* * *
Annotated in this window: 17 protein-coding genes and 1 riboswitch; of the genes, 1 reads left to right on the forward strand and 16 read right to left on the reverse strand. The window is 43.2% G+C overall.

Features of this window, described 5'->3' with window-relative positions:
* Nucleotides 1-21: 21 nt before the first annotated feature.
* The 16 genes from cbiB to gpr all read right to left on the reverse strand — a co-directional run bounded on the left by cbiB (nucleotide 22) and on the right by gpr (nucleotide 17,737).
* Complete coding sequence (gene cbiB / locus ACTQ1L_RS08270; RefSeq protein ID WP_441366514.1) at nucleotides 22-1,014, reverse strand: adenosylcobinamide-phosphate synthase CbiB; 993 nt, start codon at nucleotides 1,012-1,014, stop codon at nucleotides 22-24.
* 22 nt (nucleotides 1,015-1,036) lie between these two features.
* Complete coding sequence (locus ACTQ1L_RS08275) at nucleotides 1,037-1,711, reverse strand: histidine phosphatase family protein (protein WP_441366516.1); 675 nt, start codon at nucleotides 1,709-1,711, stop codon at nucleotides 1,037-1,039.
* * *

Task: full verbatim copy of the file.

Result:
Annotated in this window: 17 protein-coding genes and 1 riboswitch; of the genes, 1 reads left to right on the forward strand and 16 read right to left on the reverse strand. The window is 43.2% G+C overall.

Features of this window, described 5'->3' with window-relative positions:
* Nucleotides 1-21: 21 nt before the first annotated feature.
* The 16 genes from cbiB to gpr all read right to left on the reverse strand — a co-directional run bounded on the left by cbiB (nucleotide 22) and on the right by gpr (nucleotide 17,737).
* Complete coding sequence (gene cbiB / locus ACTQ1L_RS08270; RefSeq protein ID WP_441366514.1) at nucleotides 22-1,014, reverse strand: adenosylcobinamide-phosphate synthase CbiB; 993 nt, start codon at nucleotides 1,012-1,014, stop codon at nucleotides 22-24.
* 22 nt (nucleotides 1,015-1,036) lie between these two features.
* Complete coding sequence (locus ACTQ1L_RS08275) at nucleotides 1,037-1,711, reverse strand: histidine phosphatase family protein (protein WP_441366516.1); 675 nt, start codon at nucleotides 1,709-1,711, stop codon at nucleotides 1,037-1,039.